Insulation age of homes revealed to be at least 46 years old
- Britain's ageing homes are in urgent need of energy efficiency updates - as new study of 21 million homes finds more than half only meet insulation standards of the 1970s
- Less than a tenth of homes have an insulation age of 2002 or younger
- Energy efficiency measures offer the biggest opportunity to cut household bills, yet only a third of households say they have updated their home's insulation
- EDF will spend an extra £20m on energy efficiency measures for fuel-poor households, to help them get ‘winter ready’
Britain’s ageing housing stock is in urgent need of energy efficiency updates, according to a new study of over 21 million homes2, that reveals the majority (58%) of properties across England and Wales only meet insulation standards of 1976 or older1.
With only a third (37%) of households stating that they have updated their insulation, EDF will bring forward £20m spend on energy-efficiency measures for fuel-poor households this year, to help them get ‘winter ready’ ahead of energy prices rising again in October.
The study, conducted by EDF in partnership with property data platform, Sprift, analysed the current levels of home insulation (including floor, roof, window and wall insulation) against building regulations of homes across different time periods to calculate the nation’s ‘home insulation age’.
The analysis found that a third (6.3 million) of properties across England and Wales only meet insulation standards of 1972 Building Regulations and a further 6 million (27%) meet regulatory insulation criteria of 1976.
Looking at insulation regulations since the turn of the century, just 1.6 million properties (7.5%) have an insulation age of 2002 or younger, with a mere 4,663 properties having an insulation age of 2013. Of those homes built before 1976 (13.6 million), just 3,867 properties (0.03%) have been updated with additional energy efficiency measures to meet an insulate age of 2002 or younger.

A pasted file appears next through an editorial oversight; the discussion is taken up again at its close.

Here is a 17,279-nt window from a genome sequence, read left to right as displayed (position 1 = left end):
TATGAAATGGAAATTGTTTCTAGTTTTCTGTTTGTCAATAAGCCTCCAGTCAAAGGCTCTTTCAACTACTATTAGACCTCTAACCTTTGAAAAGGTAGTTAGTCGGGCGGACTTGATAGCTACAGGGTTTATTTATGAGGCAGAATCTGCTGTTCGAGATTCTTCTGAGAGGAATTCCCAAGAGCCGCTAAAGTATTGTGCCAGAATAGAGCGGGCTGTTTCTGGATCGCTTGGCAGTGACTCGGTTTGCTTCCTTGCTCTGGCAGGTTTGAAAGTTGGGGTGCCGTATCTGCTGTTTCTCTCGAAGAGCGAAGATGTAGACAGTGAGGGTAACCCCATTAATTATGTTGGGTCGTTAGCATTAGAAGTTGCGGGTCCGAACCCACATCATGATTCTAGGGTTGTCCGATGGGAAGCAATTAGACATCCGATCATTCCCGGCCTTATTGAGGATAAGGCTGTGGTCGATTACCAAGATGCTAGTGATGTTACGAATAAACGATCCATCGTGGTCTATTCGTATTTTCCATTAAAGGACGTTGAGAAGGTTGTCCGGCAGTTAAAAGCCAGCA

Consumer research of 2,000 UK homeowners commissioned by EDF3 to support the study found that despite the average household living with insulation standards dating back at least 46 years, only a third (37%) of households have ever updated their insulation. In contrast, we update our phones every 2 years 4 months, TVs every 3 years 5 months, cars every 4 ½ years and kitchens every 7 years 11 months.
A quarter (25%) state that they have not updated their insulation because it’s too expensive to install, whilst a fifth (19%) would rather spend their money on other things or don’t know what type of insulation they need (17%).
As energy prices continue to rise, improving energy efficiency through insulation measures offers the biggest opportunity to cut household bills4, yet two thirds (66%) of respondents did not know the EPC rating of their home with a fifth (21%) of homeowners having no idea about the different ways properties can be insulated to improve their energy efficiency.
When bills were at £1,200 per year, loft insulation saved £165 a year. Against the current £2,000 cap, these savings are £250 a year and will be higher if bills continue to rise5. The average semi-detached homeowner could also save up to £285 a year if they upgraded their cavity-wall insulation and a further £390 a year by updating their solid-wall insulation5. The desire to reduce energy bills is the main driver for almost two thirds (65%) of those that have thought about updating or have updated their home's insulation, whilst more than four in 10 (43%) have improved their home energy efficiency for the good of the planet.
With less than six months until Ofgem announces the level of the next price cap, and before people start turning their heating back on in the autumn, EDF is calling for a national effort to get British homes ‘Winter Ready’ through the installation of insulation and smart meters. The company has also announced it will spend an extra £20 million on energy efficiency measures for fuel poor households this year to get as many homes as possible insulated against rising prices6.